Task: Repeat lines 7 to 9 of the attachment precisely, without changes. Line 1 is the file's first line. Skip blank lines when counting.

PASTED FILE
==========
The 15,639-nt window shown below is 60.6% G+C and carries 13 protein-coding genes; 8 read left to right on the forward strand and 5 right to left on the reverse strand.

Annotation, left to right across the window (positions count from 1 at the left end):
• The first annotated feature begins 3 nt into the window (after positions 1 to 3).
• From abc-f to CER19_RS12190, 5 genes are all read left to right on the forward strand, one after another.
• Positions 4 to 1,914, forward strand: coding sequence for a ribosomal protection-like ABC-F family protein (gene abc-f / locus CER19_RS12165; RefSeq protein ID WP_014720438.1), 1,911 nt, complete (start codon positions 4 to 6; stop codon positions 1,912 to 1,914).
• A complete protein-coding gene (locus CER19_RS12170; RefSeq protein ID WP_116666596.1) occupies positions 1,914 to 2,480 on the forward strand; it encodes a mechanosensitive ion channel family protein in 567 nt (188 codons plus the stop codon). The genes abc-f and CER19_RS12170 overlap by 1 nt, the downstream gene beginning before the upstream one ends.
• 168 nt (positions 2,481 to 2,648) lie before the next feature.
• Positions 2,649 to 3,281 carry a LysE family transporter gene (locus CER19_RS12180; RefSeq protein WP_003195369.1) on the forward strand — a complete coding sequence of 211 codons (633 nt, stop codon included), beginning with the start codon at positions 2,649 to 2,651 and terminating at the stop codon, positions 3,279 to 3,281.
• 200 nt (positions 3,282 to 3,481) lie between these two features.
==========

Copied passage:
• 168 nt (positions 2,481 to 2,648) lie before the next feature.
• Positions 2,649 to 3,281 carry a LysE family transporter gene (locus CER19_RS12180; RefSeq protein WP_003195369.1) on the forward strand — a complete coding sequence of 211 codons (633 nt, stop codon included), beginning with the start codon at positions 2,649 to 2,651 and terminating at the stop codon, positions 3,279 to 3,281.
• 200 nt (positions 3,282 to 3,481) lie between these two features.